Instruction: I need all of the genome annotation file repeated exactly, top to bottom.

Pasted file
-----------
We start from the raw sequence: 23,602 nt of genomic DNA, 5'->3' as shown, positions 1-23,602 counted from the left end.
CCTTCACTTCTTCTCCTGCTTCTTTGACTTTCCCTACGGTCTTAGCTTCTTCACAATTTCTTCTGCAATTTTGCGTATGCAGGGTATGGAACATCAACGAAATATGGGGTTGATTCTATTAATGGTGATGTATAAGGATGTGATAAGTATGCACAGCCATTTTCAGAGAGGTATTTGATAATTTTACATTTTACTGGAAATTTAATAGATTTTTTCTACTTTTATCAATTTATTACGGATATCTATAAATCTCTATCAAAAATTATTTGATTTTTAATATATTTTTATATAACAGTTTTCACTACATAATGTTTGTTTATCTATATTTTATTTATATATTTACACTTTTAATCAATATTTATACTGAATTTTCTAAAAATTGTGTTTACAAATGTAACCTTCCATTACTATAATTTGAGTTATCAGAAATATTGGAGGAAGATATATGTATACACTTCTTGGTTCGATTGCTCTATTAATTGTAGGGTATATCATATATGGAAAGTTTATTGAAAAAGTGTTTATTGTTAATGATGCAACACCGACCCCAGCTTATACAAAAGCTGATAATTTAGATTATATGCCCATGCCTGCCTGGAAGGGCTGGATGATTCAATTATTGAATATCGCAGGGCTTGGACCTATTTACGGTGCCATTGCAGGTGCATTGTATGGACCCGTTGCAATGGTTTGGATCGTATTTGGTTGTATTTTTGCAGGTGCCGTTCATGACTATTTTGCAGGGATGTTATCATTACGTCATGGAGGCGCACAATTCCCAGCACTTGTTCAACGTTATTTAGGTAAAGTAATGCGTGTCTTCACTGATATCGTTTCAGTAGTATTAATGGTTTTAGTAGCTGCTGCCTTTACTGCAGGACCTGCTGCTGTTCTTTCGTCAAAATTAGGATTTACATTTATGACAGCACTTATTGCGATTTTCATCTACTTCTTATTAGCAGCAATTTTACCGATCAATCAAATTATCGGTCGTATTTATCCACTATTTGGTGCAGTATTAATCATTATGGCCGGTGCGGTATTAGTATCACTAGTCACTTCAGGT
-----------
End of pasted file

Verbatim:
We start from the raw sequence: 23,602 nt of genomic DNA, 5'->3' as shown, positions 1-23,602 counted from the left end.
CCTTCACTTCTTCTCCTGCTTCTTTGACTTTCCCTACGGTCTTAGCTTCTTCACAATTTCTTCTGCAATTTTGCGTATGCAGGGTATGGAACATCAACGAAATATGGGGTTGATTCTATTAATGGTGATGTATAAGGATGTGATAAGTATGCACAGCCATTTTCAGAGAGGTATTTGATAATTTTACATTTTACTGGAAATTTAATAGATTTTTTCTACTTTTATCAATTTATTACGGATATCTATAAATCTCTATCAAAAATTATTTGATTTTTAATATATTTTTATATAACAGTTTTCACTACATAATGTTTGTTTATCTATATTTTATTTATATATTTACACTTTTAATCAATATTTATACTGAATTTTCTAAAAATTGTGTTTACAAATGTAACCTTCCATTACTATAATTTGAGTTATCAGAAATATTGGAGGAAGATATATGTATACACTTCTTGGTTCGATTGCTCTATTAATTGTAGGGTATATCATATATGGAAAGTTTATTGAAAAAGTGTTTATTGTTAATGATGCAACACCGACCCCAGCTTATACAAAAGCTGATAATTTAGATTATATGCCCATGCCTGCCTGGAAGGGCTGGATGATTCAATTATTGAATATCGCAGGGCTTGGACCTATTTACGGTGCCATTGCAGGTGCATTGTATGGACCCGTTGCAATGGTTTGGATCGTATTTGGTTGTATTTTTGCAGGTGCCGTTCATGACTATTTTGCAGGGATGTTATCATTACGTCATGGAGGCGCACAATTCCCAGCACTTGTTCAACGTTATTTAGGTAAAGTAATGCGTGTCTTCACTGATATCGTTTCAGTAGTATTAATGGTTTTAGTAGCTGCTGCCTTTACTGCAGGACCTGCTGCTGTTCTTTCGTCAAAATTAGGATTTACATTTATGACAGCACTTATTGCGATTTTCATCTACTTCTTATTAGCAGCAATTTTACCGATCAATCAAATTATCGGTCGTATTTATCCACTATTTGGTGCAGTATTAATCATTATGGCCGGTGCGGTATTAGTATCACTAGTCACTTCAGGT